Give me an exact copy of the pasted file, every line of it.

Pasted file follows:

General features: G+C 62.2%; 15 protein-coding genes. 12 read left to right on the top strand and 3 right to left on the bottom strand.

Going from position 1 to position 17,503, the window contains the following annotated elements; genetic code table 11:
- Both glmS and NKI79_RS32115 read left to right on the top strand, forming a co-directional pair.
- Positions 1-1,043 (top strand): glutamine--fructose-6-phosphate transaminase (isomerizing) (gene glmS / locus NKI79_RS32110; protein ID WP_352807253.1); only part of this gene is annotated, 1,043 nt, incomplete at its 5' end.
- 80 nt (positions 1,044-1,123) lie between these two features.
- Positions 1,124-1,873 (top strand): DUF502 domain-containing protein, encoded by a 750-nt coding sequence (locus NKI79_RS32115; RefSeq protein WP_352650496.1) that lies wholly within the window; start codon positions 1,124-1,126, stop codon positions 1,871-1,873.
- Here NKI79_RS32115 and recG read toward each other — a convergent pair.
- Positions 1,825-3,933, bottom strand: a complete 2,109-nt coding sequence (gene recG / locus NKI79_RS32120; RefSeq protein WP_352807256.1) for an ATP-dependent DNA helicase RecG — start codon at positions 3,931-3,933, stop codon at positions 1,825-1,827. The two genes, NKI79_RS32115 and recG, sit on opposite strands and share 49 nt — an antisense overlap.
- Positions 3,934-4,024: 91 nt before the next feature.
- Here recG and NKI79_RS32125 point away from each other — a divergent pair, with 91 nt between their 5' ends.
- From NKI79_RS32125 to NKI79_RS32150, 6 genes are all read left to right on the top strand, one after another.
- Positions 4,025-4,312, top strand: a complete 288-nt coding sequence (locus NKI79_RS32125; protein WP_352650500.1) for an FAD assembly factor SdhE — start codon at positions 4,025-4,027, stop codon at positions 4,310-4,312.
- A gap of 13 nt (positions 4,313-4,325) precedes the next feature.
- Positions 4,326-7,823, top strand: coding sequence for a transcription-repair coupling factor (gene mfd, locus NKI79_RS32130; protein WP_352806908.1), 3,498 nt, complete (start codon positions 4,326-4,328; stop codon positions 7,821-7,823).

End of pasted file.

General features: G+C 62.2%; 15 protein-coding genes. 12 read left to right on the top strand and 3 right to left on the bottom strand.

Going from position 1 to position 17,503, the window contains the following annotated elements; genetic code table 11:
- Both glmS and NKI79_RS32115 read left to right on the top strand, forming a co-directional pair.
- Positions 1-1,043 (top strand): glutamine--fructose-6-phosphate transaminase (isomerizing) (gene glmS / locus NKI79_RS32110; protein ID WP_352807253.1); only part of this gene is annotated, 1,043 nt, incomplete at its 5' end.
- 80 nt (positions 1,044-1,123) lie between these two features.
- Positions 1,124-1,873 (top strand): DUF502 domain-containing protein, encoded by a 750-nt coding sequence (locus NKI79_RS32115; RefSeq protein WP_352650496.1) that lies wholly within the window; start codon positions 1,124-1,126, stop codon positions 1,871-1,873.
- Here NKI79_RS32115 and recG read toward each other — a convergent pair.
- Positions 1,825-3,933, bottom strand: a complete 2,109-nt coding sequence (gene recG / locus NKI79_RS32120; RefSeq protein WP_352807256.1) for an ATP-dependent DNA helicase RecG — start codon at positions 3,931-3,933, stop codon at positions 1,825-1,827. The two genes, NKI79_RS32115 and recG, sit on opposite strands and share 49 nt — an antisense overlap.
- Positions 3,934-4,024: 91 nt before the next feature.
- Here recG and NKI79_RS32125 point away from each other — a divergent pair, with 91 nt between their 5' ends.
- From NKI79_RS32125 to NKI79_RS32150, 6 genes are all read left to right on the top strand, one after another.
- Positions 4,025-4,312, top strand: a complete 288-nt coding sequence (locus NKI79_RS32125; protein WP_352650500.1) for an FAD assembly factor SdhE — start codon at positions 4,025-4,027, stop codon at positions 4,310-4,312.
- A gap of 13 nt (positions 4,313-4,325) precedes the next feature.
- Positions 4,326-7,823, top strand: coding sequence for a transcription-repair coupling factor (gene mfd, locus NKI79_RS32130; protein WP_352806908.1), 3,498 nt, complete (start codon positions 4,326-4,328; stop codon positions 7,821-7,823).